September is Sourcing month on CPO Rising and so, we continue today with Part Two in a series that considers the question posed in the article title (Part One is here).
I should note that we are considering the question, but not answering it because there does not appear to be one right answer – what works for one Chief Procurement Officer or procurement department may not work for another. Consider: the organizational design of a procurement department, who its leaders are, how it’s staffed, its industry, how it sits in the enterprise, how engaged it is with stakeholders, etc., all combine to make the needs of one procurement department potentially very different for similar job titles and roles.
A great analogy for why there is no single answer is the NFL Draft where the 32 teams select the top college
graduates players to join their squads and try to make their team. Before the draft, each team has a list of the top players it wants to draft and the position needs that it wants to fill based upon its current and long-term plans. Like the hiring process in procurement, draft day can set a team up for long-term success or it can help a team implode. Each team is playing football – obviously – but there are 32 distinct lists of top players and position needs that are prioritized based on the 32 different rosters, coaches, offensive and defensive schemes, and draft ideologies (among other reasons). What works for one team, may not work for another.
Two CPOs, Two Worldviews
Maybe you’re like this CPO (on the Rise) who aggressively pursues sourcing expertise. Says this CPO in the financial services industry, “We have gone out of our way to hire effectiveness. We looked for people with prior consulting experience, good analytical skills, and a strong client focus – people who can manage projects and present well.” He continues, “Recruiting to achieve the right technical skills is less challenging than finding the right soft skills.” He has worked to organize his department so that roughly one-third are focused on transactional areas while two-thirds of the team are focused on strategic activities. So, this is a CPO who is very focused on strategic sourcing and values business skills more than sourcing skills.
Take another “friend of the site,” Eric Beylier, Chief Procurement Officer at Tetra Technologies who invests his time in the development of job descriptions and commensurate compensation packages, because “if you really know what you’re looking for, you’re much more likely to find it.” Like the CPO above, Eric is very focused on strategic sourcing; but, he wants sourcing skills and does not want to explain strategic sourcing to anyone he hires.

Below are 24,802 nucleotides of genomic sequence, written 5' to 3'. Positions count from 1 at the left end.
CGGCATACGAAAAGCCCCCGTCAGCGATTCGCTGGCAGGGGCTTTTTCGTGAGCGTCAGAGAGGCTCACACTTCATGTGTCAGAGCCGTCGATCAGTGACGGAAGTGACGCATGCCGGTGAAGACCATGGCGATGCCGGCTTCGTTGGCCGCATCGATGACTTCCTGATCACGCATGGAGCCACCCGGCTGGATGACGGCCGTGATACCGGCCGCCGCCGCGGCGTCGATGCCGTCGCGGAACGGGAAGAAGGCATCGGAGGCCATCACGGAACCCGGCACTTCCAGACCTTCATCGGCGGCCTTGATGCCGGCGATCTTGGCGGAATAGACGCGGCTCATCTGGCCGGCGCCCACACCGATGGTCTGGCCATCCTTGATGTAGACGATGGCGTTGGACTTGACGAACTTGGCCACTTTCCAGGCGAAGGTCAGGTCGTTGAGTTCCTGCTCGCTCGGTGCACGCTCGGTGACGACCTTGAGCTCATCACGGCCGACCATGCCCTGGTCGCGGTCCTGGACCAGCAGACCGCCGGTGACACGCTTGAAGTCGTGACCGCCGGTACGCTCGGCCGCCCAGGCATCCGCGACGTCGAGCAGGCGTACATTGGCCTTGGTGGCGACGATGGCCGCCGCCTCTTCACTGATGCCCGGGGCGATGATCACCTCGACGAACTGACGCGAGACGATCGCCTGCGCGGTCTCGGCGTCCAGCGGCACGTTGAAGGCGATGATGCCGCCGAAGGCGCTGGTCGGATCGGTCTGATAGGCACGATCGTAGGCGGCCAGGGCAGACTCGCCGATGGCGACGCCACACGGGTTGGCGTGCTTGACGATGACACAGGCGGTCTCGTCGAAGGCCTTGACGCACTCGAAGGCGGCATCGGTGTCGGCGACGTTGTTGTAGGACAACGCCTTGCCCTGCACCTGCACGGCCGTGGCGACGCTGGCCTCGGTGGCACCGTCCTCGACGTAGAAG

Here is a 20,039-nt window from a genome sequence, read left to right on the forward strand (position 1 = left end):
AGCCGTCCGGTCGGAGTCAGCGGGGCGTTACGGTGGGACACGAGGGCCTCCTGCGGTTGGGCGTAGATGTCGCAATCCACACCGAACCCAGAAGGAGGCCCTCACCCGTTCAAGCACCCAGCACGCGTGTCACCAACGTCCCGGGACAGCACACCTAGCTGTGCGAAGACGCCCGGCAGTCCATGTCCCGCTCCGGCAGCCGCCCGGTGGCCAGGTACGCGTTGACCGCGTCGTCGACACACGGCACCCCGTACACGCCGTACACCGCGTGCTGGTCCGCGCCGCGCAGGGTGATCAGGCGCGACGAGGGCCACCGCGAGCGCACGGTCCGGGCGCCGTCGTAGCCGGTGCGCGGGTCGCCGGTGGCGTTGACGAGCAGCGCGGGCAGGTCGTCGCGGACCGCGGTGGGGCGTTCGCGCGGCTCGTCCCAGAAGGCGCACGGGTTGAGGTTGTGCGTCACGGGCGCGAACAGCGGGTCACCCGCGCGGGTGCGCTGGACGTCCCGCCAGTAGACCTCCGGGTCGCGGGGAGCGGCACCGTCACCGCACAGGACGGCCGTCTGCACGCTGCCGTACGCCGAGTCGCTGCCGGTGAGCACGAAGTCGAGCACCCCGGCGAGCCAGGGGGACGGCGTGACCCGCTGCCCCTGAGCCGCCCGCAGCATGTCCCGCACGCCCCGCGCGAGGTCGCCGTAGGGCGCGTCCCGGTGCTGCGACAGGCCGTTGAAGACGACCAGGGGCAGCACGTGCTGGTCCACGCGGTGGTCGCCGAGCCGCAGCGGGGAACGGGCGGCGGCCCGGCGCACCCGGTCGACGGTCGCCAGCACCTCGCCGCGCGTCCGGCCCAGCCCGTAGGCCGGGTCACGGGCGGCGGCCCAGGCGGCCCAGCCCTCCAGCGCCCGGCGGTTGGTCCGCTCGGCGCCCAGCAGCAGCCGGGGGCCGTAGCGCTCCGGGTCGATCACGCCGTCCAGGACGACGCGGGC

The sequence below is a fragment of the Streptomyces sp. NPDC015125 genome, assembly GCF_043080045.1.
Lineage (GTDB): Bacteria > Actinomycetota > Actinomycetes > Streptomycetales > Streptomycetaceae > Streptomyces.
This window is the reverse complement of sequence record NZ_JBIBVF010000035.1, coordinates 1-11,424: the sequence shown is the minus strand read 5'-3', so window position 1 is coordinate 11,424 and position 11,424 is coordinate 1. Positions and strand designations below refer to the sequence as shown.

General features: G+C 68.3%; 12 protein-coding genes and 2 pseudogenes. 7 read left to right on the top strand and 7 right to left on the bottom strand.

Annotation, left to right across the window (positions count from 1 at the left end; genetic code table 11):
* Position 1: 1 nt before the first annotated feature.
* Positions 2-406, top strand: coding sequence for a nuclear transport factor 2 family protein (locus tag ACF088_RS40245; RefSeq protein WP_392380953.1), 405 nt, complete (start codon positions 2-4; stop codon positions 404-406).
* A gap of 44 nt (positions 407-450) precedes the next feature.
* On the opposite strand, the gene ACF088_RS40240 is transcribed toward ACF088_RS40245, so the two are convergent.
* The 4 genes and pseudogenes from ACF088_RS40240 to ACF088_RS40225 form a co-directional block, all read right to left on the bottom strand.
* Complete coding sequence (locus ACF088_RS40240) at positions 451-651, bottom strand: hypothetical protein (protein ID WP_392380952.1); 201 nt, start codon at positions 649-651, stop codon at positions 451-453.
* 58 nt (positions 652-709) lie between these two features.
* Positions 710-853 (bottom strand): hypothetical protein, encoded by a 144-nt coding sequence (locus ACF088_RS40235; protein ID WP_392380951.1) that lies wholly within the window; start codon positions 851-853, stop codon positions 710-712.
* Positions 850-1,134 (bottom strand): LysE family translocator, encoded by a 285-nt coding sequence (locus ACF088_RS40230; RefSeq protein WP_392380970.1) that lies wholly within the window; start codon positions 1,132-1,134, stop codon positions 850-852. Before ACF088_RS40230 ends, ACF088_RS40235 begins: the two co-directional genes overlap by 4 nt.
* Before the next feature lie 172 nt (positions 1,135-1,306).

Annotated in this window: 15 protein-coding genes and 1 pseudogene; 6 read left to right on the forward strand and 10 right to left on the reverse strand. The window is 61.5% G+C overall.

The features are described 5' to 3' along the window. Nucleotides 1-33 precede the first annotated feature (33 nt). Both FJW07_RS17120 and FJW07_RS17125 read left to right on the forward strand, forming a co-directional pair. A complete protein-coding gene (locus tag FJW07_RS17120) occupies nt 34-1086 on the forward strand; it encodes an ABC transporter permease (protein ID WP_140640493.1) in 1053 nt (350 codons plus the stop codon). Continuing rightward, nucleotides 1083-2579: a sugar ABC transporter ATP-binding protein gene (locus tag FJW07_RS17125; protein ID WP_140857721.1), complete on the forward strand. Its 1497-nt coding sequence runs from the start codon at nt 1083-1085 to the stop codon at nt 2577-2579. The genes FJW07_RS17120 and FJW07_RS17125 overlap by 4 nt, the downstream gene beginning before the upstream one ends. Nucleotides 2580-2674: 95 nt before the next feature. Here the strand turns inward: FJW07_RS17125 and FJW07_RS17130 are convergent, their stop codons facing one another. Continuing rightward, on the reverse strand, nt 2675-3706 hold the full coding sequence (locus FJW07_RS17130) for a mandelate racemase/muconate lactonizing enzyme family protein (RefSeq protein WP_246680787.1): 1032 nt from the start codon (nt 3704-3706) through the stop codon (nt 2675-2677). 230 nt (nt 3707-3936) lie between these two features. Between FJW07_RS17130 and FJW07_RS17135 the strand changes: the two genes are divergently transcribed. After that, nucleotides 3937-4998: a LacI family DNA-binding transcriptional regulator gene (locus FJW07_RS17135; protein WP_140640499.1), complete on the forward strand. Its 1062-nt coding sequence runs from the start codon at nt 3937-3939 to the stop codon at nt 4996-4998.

Procurement Director Listing
Some time ago, I had spoken to an international recruiter who was looking for a new CPO and 8 procurement directors; below are some details on the position:
High-level description: The Regional Procurement Manager (the job is technically a manager title, but it looks and pays like a Directorship) is accountable for performing the responsibilities, modeling the behaviors and maintaining the technical competencies in his or her capacity as a member of the……….. Accountability means being answerable for managing quality, risks, results, institutional initiatives and compliance with all ENTERPRISE NAME’s policies and procedures.
Main competency categories:
- Business Management (including strategy, operations, and quality control)
- People/Talent Management
- Resource Management
- Knowledge Management
Business or Sourcing?
After a lengthy discussion with the lead recruiter and a detailed review of this position listing, it is clear that this enterprise and recruiter are looking for someone who knows sourcing and procurement processes but can lead, manage, and administer a team and serve as an executive presence in interactions with an extremely diverse set of stakeholders. To be fair, this is one anecdotal example of many potential listings that I could have used – I could easily have selected an open job requisition that is focused on hiring sourcing skills.
Becoming a CPO
To reiterate, the procurement position above is a senior one and maps to a director or senior director more than a manager. Accordingly, this group’s approach to hiring a procurement leader is similar to what we found in Ardent Partners’ research report focused on what it takes to “become a Chief Procurement Officer.” This report found that “there are a common set of operating responsibilities and skills that are shared by a majority of CPOs in place today. Interestingly, while the path to a procurement leadership role is often enabled by technical and functional prowess, it is a CPO’s leadership, communication, and relationship-building skills coupled with a clear understanding of business fundamentals and an ability to offer insight in support of the development of business strategy that enables them to thrive and succeed in the role.“
Business or Sourcing?
So, the trend among current CPOs is that their sourcing skills/experience are what gain them entry to the CPO role in the first place; but, it is their business skills that ultimately determine their success in the role. Nonetheless, what each CPO values most today, like the 32 NFL coaches, remains widely varied.There are arguments for why procurement pros should emphasize one area over the other and there are arguments why both should be highlighted. This is certainly something to consider the next time you revamp your resume (which I believe should be done at least every 18 months, if not every 12). One approach would be to have two resumes; another would be to organize your skill sets into two distinct areas – sourcing expertise and business/consulting expertise.